Quanitative Easing

What is quantitative easing (QE)? Quantitative easing is an unconventional monetary policy implemented by central bank. It is implemented by buying large amount of assets to lower the interest rates further out of yield curve. Quantitative easing works usually after the conventional monetary policy is found ineffective, because the interest rate is close to or at zero, this is also known as liquidity trap (Krugman, 1998). Hence, quantitative easing works by the Fed basically creates the money to inject into the economy and once household or companies use this money, it will boost the economy. Buying large amount of bonds and assets tends to rise up the prices and the excess reserves in the bank. The higher prices of assets lower the yield and hence the cost of borrowing will also be driven down. This happened due to the Fed is buying mortgage-backed bonds and this action has directly lowered the cost of buying a house. When the prices of assets go up, some investors will switch to another bonds and directly push up the prices of the bond. The yield is lower making the bonds are cheaper for the companies to borrow. How will this help the economy? Since the cost of borrowing is lower, it will usually encourage the bank to lend more. Consequently, employment rate will go up and if this buying bonds process is constantly happening, there will possibly be an expansion in the labour market. QE implementation will improve the balance of payment by declining the current account deficit because imports will decrease while exports increase. This paper will discuss the expected economy impacts of QE in China.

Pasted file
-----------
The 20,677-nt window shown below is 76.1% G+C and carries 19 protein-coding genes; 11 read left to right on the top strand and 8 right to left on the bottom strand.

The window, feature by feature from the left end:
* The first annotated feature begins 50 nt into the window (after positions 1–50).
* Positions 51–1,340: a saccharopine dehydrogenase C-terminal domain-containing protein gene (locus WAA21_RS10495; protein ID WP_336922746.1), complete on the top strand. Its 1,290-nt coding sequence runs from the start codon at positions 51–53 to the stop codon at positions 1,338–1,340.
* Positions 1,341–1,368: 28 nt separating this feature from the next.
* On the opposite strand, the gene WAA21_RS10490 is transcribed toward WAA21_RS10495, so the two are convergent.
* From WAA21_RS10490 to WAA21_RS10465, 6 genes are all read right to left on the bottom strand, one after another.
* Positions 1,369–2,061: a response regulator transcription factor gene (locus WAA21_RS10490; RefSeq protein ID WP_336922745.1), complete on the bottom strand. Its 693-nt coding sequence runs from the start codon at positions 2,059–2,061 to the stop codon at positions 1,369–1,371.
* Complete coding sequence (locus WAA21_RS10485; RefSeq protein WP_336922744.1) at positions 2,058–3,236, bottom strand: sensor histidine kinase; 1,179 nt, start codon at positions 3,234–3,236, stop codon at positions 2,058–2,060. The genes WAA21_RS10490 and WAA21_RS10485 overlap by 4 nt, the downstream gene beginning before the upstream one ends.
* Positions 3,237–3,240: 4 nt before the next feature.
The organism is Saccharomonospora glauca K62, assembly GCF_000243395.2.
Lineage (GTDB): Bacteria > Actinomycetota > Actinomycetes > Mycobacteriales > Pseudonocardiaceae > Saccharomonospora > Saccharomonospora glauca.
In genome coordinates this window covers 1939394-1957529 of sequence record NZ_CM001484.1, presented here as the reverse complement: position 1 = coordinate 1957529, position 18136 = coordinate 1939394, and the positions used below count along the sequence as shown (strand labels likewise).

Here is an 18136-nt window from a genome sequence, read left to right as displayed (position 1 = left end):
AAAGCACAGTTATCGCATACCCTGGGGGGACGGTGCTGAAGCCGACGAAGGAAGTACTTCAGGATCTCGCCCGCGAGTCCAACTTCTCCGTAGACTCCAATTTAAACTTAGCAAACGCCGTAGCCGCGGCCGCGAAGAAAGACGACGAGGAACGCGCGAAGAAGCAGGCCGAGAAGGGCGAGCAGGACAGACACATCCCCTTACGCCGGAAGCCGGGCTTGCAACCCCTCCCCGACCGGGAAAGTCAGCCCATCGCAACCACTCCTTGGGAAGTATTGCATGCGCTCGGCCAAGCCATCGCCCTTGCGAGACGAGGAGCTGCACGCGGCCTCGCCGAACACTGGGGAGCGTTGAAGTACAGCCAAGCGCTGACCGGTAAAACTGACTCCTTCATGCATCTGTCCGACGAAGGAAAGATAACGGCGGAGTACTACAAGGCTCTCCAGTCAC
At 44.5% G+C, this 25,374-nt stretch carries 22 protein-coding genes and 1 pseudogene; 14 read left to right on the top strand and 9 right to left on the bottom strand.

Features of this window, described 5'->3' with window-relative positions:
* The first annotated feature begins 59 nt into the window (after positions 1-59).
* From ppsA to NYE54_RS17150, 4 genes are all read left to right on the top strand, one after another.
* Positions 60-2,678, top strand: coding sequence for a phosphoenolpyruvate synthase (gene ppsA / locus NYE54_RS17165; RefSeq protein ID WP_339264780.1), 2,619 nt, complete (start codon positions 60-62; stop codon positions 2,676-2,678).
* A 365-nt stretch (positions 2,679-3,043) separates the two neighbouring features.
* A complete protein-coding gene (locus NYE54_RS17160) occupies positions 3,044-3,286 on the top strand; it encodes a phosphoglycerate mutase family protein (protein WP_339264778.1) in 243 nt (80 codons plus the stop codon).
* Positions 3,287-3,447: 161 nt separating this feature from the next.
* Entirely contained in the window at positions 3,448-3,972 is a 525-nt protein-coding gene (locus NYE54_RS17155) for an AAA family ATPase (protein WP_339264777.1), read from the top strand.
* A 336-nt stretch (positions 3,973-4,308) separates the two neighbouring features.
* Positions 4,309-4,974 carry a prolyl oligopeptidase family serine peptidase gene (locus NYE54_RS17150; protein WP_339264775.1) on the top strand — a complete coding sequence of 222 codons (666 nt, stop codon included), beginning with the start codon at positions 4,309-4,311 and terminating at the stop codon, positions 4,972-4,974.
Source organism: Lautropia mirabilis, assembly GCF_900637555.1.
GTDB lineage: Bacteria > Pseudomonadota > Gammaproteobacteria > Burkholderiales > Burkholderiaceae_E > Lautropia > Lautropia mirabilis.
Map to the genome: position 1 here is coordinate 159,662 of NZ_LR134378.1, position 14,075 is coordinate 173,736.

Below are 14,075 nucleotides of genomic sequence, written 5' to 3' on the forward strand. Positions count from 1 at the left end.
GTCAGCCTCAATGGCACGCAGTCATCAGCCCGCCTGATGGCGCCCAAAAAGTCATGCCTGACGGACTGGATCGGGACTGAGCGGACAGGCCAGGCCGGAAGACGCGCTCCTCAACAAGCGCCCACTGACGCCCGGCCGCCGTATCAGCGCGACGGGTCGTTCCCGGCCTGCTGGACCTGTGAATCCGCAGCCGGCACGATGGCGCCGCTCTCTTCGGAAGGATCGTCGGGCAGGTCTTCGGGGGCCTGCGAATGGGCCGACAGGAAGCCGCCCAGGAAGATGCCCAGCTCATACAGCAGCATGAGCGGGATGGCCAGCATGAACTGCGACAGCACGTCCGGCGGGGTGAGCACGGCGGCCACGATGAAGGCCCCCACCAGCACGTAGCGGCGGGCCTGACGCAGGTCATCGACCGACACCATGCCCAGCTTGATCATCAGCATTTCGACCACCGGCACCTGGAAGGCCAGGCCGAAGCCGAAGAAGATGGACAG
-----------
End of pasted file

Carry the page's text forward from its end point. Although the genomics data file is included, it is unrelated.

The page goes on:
The objective of quantitative easing is to reduce long-term interest rates in order to spur economic activity (Dudley, 2010).   The first quantitative easing which is QE1, was presented from the year 2008-2009. The Bank of Japan used the expression “quantitative easing” for the first time and set the goals of reserves available to the...